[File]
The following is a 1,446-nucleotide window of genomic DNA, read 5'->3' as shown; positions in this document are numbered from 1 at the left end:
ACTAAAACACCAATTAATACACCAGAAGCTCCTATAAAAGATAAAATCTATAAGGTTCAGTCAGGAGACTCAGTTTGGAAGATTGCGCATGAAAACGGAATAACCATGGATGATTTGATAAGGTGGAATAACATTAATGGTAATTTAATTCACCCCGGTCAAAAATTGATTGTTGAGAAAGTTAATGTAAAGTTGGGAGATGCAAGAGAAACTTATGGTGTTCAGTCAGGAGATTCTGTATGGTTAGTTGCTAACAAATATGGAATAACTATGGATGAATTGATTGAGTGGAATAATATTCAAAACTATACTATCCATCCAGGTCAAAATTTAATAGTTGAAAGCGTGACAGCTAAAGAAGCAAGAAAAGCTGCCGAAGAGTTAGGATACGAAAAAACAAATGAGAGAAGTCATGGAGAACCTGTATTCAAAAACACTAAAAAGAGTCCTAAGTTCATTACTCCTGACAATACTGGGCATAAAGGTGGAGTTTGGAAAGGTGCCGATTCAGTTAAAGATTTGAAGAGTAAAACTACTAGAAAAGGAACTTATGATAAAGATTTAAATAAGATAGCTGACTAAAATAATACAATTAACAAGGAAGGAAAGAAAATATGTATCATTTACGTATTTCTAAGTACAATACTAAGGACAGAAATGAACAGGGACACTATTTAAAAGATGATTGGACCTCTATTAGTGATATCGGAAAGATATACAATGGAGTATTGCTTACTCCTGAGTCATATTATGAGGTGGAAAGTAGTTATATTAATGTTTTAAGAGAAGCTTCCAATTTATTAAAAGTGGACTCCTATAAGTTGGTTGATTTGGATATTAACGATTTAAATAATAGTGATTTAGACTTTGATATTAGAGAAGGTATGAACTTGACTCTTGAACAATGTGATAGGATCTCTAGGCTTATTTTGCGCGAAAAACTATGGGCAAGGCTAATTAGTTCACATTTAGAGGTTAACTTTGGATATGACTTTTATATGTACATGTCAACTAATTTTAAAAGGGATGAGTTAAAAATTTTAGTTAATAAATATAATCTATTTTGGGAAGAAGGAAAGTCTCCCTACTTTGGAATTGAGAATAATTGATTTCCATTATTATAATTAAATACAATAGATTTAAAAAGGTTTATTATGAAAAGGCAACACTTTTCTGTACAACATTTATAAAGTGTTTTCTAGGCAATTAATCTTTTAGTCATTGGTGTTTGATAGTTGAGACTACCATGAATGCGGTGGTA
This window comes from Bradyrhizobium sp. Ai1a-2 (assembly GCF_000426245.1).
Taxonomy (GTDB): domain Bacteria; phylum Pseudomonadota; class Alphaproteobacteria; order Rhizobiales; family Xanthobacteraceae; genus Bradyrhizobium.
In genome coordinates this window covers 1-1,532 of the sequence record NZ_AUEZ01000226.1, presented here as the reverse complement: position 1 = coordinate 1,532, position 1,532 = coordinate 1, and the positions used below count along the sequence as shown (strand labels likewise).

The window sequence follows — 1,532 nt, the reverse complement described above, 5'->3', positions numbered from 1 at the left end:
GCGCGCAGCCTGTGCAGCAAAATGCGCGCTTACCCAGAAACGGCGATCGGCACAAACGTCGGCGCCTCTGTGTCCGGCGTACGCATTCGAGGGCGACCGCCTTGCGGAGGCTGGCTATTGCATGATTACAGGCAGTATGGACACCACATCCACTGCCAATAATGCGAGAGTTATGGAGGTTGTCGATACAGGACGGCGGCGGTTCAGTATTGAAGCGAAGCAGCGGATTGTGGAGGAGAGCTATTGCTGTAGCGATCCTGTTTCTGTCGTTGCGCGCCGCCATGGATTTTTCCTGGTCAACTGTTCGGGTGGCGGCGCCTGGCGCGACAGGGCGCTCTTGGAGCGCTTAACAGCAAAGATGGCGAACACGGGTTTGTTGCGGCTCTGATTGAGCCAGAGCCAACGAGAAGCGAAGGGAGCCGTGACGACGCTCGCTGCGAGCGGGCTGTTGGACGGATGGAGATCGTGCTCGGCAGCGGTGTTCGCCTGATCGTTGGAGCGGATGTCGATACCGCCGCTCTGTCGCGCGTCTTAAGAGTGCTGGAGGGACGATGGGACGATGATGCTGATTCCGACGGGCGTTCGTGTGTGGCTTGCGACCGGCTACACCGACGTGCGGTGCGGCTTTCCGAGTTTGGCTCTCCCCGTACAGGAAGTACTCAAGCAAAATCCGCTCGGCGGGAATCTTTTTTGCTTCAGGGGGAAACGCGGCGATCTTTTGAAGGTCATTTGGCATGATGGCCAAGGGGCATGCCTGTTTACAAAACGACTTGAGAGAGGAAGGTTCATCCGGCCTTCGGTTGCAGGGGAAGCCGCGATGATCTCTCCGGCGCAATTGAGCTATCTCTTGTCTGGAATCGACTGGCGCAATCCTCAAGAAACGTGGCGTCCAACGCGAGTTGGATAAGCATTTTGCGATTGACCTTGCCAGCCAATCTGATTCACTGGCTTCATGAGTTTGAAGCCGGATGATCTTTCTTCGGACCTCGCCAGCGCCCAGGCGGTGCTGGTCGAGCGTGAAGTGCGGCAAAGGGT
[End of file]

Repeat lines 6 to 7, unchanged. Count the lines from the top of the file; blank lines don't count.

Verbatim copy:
The window sequence follows — 1,532 nt, the reverse complement described above, 5'->3', positions numbered from 1 at the left end:
GCGCGCAGCCTGTGCAGCAAAATGCGCGCTTACCCAGAAACGGCGATCGGCACAAACGTCGGCGCCTCTGTGTCCGGCGTACGCATTCGAGGGCGACCGCCTTGCGGAGGCTGGCTATTGCATGATTACAGGCAGTATGGACACCACATCCACTGCCAATAATGCGAGAGTTATGGAGGTTGTCGATACAGGACGGCGGCGGTTCAGTATTGAAGCGAAGCAGCGGATTGTGGAGGAGAGCTATTGCTGTAGCGATCCTGTTTCTGTCGTTGCGCGCCGCCATGGATTTTTCCTGGTCAACTGTTCGGGTGGCGGCGCCTGGCGCGACAGGGCGCTCTTGGAGCGCTTAACAGCAAAGATGGCGAACACGGGTTTGTTGCGGCTCTGATTGAGCCAGAGCCAACGAGAAGCGAAGGGAGCCGTGACGACGCTCGCTGCGAGCGGGCTGTTGGACGGATGGAGATCGTGCTCGGCAGCGGTGTTCGCCTGATCGTTGGAGCGGATGTCGATACCGCCGCTCTGTCGCGCGTCTTAAGAGTGCTGGAGGGACGATGGGACGATGATGCTGATTCCGACGGGCGTTCGTGTGTGGCTTGCGACCGGCTACACCGACGTGCGGTGCGGCTTTCCGAGTTTGGCTCTCCCCGTACAGGAAGTACTCAAGCAAAATCCGCTCGGCGGGAATCTTTTTTGCTTCAGGGGGAAACGCGGCGATCTTTTGAAGGTCATTTGGCATGATGGCCAAGGGGCATGCCTGTTTACAAAACGACTTGAGAGAGGAAGGTTCATCCGGCCTTCGGTTGCAGGGGAAGCCGCGATGATCTCTCCGGCGCAATTGAGCTATCTCTTGTCTGGAATCGACTGGCGCAATCCTCAAGAAACGTGGCGTCCAACGCGAGTTGGATAAGCATTTTGCGATTGACCTTGCCAGCCAATCTGATTCACTGGCTTCATGAGTTTGAAGCCGGATGATCTTTCTTCGGACCTCGCCAGCGCCCAGGCGGTGCTGGTCGAGCGTGAAGTGCGGCAAAGGGT